“What we found about this region is: It’s so peaceful,” says Lindsay Diamond, chief storyteller at VistaWorks. “There are sunflower fields and tall green grasses, and there’s just a peace down there with different energy than a mountain town. It’s slow, you can take a breath, and the sunsets over the prairie are just phenomenal.”

Beyond Prowers County, VistaWorks has also promoted La Junta and other destinations on Colorado’s Eastern Plains. “All of our clients have seen year-to-year growth, so we feel like we’ve been successful,” Diamond says. 

“There is a lot of potential,” she adds. “They’re growing, they know there are more initiatives now to promote tourism and to also share the benefits of tourism with their community. All of that’s happening, and it’s really exciting. The plains are pretty special and shouldn’t be overlooked when compared to the mountains.” 

That said, the pile of money that’s cumulatively gone into branding Colorado as a mountain destination might rival the peaks themselves. It’s not just state and local campaigns, it’s countless beer and SUV ads, scores of Hollywood productions, and general public perception at this point. 

“Colorado has a bad habit of only promoting the mountains. Well, that’s a third of the state,” notes Richard Taylor, co-owner of Sundance-High Plains RV Park and Cabins in Lamar. “We’ve got the high desert on one side, the high plains on the other side, but Colorado pretty much promotes the mountains. I understand, it’s been their moneymaker for years, but we need to diversify a bit.”

Taylor and co-owner Derek Mudd have invested about $200,000 in the park since buying it in 2017. Revenue has increased by an average of 20% every year, with visitors from the Front Range helping drive the uptick.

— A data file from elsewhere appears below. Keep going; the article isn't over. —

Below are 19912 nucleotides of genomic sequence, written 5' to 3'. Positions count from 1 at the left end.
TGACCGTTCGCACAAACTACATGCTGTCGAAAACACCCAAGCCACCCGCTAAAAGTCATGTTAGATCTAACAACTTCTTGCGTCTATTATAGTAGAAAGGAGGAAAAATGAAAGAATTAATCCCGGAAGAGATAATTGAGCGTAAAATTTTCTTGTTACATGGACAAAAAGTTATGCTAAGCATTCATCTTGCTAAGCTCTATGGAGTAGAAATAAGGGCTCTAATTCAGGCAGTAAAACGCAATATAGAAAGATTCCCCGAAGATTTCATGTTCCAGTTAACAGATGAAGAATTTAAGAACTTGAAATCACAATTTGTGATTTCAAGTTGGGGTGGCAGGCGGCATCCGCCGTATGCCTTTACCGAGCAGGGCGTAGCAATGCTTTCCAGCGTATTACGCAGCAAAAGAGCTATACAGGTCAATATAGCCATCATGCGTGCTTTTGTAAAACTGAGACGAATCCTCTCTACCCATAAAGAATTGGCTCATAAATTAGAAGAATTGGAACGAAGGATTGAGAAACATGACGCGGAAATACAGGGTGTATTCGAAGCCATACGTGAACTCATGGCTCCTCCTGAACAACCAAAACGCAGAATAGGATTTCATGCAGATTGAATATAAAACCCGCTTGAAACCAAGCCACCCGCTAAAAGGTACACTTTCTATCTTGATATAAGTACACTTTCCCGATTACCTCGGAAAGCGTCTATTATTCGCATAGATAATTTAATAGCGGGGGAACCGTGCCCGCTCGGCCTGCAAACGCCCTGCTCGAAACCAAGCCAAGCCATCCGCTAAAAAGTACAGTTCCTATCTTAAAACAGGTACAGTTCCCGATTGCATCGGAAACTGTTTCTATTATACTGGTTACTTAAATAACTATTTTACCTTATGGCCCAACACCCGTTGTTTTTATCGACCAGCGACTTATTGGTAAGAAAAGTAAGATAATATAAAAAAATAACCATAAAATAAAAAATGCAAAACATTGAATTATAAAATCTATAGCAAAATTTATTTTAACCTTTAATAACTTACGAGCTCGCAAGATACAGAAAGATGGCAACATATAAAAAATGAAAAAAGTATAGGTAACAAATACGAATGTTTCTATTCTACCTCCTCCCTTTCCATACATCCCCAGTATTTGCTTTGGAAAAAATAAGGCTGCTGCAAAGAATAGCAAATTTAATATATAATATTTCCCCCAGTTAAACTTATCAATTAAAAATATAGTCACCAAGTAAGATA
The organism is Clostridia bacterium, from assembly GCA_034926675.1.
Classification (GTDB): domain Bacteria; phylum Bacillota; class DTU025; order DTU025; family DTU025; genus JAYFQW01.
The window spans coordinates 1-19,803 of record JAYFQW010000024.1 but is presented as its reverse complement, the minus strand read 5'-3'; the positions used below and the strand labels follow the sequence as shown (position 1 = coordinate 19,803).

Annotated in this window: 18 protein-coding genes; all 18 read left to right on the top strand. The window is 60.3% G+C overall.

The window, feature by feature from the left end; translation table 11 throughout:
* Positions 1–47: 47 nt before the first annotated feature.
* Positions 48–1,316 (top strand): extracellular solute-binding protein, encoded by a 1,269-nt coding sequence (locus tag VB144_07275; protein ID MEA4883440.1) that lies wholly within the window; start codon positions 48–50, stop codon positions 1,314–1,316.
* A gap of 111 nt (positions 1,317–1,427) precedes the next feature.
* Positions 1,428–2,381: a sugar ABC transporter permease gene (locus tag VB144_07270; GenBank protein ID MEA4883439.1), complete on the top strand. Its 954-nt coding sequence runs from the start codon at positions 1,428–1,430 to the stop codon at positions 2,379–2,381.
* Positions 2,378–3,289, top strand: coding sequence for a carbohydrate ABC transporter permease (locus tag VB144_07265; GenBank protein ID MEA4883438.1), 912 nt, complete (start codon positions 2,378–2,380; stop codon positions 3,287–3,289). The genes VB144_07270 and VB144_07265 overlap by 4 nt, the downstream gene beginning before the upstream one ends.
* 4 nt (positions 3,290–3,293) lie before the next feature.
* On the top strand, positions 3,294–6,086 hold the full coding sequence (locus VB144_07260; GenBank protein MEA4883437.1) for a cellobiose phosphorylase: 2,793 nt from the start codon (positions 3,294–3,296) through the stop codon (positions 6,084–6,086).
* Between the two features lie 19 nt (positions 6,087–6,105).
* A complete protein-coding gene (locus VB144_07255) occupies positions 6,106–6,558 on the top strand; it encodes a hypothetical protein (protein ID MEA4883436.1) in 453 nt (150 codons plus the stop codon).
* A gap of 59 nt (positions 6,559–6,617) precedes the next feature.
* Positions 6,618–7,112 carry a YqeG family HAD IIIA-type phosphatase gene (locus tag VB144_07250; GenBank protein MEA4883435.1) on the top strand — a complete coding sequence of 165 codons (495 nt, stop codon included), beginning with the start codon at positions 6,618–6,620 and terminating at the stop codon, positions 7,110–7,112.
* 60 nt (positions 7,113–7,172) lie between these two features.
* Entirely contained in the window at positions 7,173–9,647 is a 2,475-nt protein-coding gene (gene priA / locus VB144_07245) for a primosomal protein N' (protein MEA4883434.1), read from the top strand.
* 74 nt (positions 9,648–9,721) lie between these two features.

“Everybody that’s tired of fighting the I-70 traffic getting to the mountains, they’re starting to think about this,” Taylor says. “They want to get away for the weekend, but they don’t want to go to Breckenridge and spend $300 a night.” 

That said, Taylor sees room for improvement. “I think better marketing would be great,” he says. “I don’t think at the moment the area really has a unified front. Lamar’s promoting Lamar, La Junta is promoting La Junta. We need more of a unified front.”  

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Photographer: Johanna vanWaveren

Patricia Calhoun, founder and editor of Westword in Denver, is part of a group that bought the World’s Wonder View Tower in Genoa, 101 miles east of Denver, in 2016. The 65-foot tower sits at the highest point between New York and Denver and is now owned by a nonprofit, Friends of the Genoa Tower. 

The roadside attraction where tourists could stop and see six states has been shuttered since previous owner Jerry Chubbuck died in 2013. Calhoun says the restoration project has been bogged down with water and sewer issues, but she’s hopeful the tower will reopen as a community center by 2026, the tower’s 100th anniversary.  

“The vision is certainly to restore it to its traditional role as a way station for travelers and a gathering place for the community,” she says. “It has always had those two roles, but those will be updated for the 21st century so travelers will be able to charge their electric cars if they want.” 

On the table: artists-in-residence and arts programming for local students, concerts and special events, visitors center, food trucks, drive-in movies and maybe a disc golf course. 

Chubbuck’s collection of bizarre relics was auctioned off, so it won’t be a museum. “No more two-headed cows, although we are certainly still trying to procure a two-headed calf, just because everybody remembers that to the nth degree,” Calhoun says. 

Calhoun is also quick to point out new energy in communities like Hugo and Byers, and the amalgam of old and new is producing some interesting results. 

She says the region needs “critical mass of places for people to go, and — let’s face it—attention. Getting the kind of attention so people know there’s an option. You do not have to drive west on I-70 and get stuck in that horrific traffic every weekend. You could head east almost without any traffic and go to some really stunning places.”   


Denver-based writer Eric Peterson is the author of Frommer’s Colorado, Frommer’s Montana & Wyoming, Frommer’s Yellowstone & Grand Teton National Parks and the Ramble series of guidebooks, featuring first-person travelogues covering everything from atomic landmarks in New Mexico to celebrity gone wrong in Hollywood. Peterson has also recently written about backpacking in Yosemite, cross-country skiing in Yellowstone and downhill skiing in Colorado for such publications as Denver’s Westword and The New York Daily News. He can be reached at

Categories: Magazine Articles, Travel, Tourism & Recreation